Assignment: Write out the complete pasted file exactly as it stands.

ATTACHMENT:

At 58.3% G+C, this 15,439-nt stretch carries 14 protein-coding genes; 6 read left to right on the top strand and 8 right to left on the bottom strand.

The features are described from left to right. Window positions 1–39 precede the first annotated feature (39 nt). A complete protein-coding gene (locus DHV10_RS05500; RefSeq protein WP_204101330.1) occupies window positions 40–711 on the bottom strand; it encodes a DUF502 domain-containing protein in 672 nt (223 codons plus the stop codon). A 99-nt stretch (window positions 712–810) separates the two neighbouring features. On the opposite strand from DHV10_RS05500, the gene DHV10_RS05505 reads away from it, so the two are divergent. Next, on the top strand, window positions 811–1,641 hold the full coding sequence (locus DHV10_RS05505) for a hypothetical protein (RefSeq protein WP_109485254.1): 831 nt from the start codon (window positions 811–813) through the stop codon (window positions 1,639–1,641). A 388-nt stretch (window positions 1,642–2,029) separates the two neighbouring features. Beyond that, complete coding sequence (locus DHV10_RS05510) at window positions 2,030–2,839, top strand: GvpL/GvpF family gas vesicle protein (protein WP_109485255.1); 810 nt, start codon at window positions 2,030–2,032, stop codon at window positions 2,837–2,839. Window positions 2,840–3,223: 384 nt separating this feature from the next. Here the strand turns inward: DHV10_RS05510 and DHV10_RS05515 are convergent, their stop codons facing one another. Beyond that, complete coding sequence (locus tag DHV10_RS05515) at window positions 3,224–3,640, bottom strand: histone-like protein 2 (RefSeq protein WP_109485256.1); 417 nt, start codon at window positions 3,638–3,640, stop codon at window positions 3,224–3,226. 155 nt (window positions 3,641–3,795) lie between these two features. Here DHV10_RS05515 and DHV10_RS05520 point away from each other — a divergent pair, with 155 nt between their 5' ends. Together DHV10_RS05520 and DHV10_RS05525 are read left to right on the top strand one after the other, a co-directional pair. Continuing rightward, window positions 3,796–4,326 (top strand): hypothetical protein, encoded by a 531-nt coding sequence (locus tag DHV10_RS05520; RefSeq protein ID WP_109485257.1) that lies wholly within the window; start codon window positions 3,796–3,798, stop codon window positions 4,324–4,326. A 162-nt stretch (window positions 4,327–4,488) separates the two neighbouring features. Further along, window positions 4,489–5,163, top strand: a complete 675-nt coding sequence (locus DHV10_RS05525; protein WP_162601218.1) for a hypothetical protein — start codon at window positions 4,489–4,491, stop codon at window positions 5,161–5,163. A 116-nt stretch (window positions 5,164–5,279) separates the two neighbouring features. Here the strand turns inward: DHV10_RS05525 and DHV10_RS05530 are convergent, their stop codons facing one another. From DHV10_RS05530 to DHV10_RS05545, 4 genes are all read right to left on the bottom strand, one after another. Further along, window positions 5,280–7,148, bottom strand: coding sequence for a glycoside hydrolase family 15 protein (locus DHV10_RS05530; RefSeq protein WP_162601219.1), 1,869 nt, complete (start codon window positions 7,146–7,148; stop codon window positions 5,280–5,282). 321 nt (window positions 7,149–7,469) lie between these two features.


At 58.3% G+C, this 15,439-nt stretch carries 14 protein-coding genes; 6 read left to right on the top strand and 8 right to left on the bottom strand.

The features are described from left to right. Window positions 1–39 precede the first annotated feature (39 nt). A complete protein-coding gene (locus DHV10_RS05500; RefSeq protein WP_204101330.1) occupies window positions 40–711 on the bottom strand; it encodes a DUF502 domain-containing protein in 672 nt (223 codons plus the stop codon). A 99-nt stretch (window positions 712–810) separates the two neighbouring features. On the opposite strand from DHV10_RS05500, the gene DHV10_RS05505 reads away from it, so the two are divergent. Next, on the top strand, window positions 811–1,641 hold the full coding sequence (locus DHV10_RS05505) for a hypothetical protein (RefSeq protein WP_109485254.1): 831 nt from the start codon (window positions 811–813) through the stop codon (window positions 1,639–1,641). A 388-nt stretch (window positions 1,642–2,029) separates the two neighbouring features. Beyond that, complete coding sequence (locus DHV10_RS05510) at window positions 2,030–2,839, top strand: GvpL/GvpF family gas vesicle protein (protein WP_109485255.1); 810 nt, start codon at window positions 2,030–2,032, stop codon at window positions 2,837–2,839. Window positions 2,840–3,223: 384 nt separating this feature from the next. Here the strand turns inward: DHV10_RS05510 and DHV10_RS05515 are convergent, their stop codons facing one another. Beyond that, complete coding sequence (locus tag DHV10_RS05515) at window positions 3,224–3,640, bottom strand: histone-like protein 2 (RefSeq protein WP_109485256.1); 417 nt, start codon at window positions 3,638–3,640, stop codon at window positions 3,224–3,226. 155 nt (window positions 3,641–3,795) lie between these two features. Here DHV10_RS05515 and DHV10_RS05520 point away from each other — a divergent pair, with 155 nt between their 5' ends. Together DHV10_RS05520 and DHV10_RS05525 are read left to right on the top strand one after the other, a co-directional pair. Continuing rightward, window positions 3,796–4,326 (top strand): hypothetical protein, encoded by a 531-nt coding sequence (locus tag DHV10_RS05520; RefSeq protein ID WP_109485257.1) that lies wholly within the window; start codon window positions 3,796–3,798, stop codon window positions 4,324–4,326. A 162-nt stretch (window positions 4,327–4,488) separates the two neighbouring features. Further along, window positions 4,489–5,163, top strand: a complete 675-nt coding sequence (locus DHV10_RS05525; protein WP_162601218.1) for a hypothetical protein — start codon at window positions 4,489–4,491, stop codon at window positions 5,161–5,163. A 116-nt stretch (window positions 5,164–5,279) separates the two neighbouring features. Here the strand turns inward: DHV10_RS05525 and DHV10_RS05530 are convergent, their stop codons facing one another. From DHV10_RS05530 to DHV10_RS05545, 4 genes are all read right to left on the bottom strand, one after another. Further along, window positions 5,280–7,148, bottom strand: coding sequence for a glycoside hydrolase family 15 protein (locus DHV10_RS05530; RefSeq protein WP_162601219.1), 1,869 nt, complete (start codon window positions 7,146–7,148; stop codon window positions 5,280–5,282). 321 nt (window positions 7,149–7,469) lie between these two features.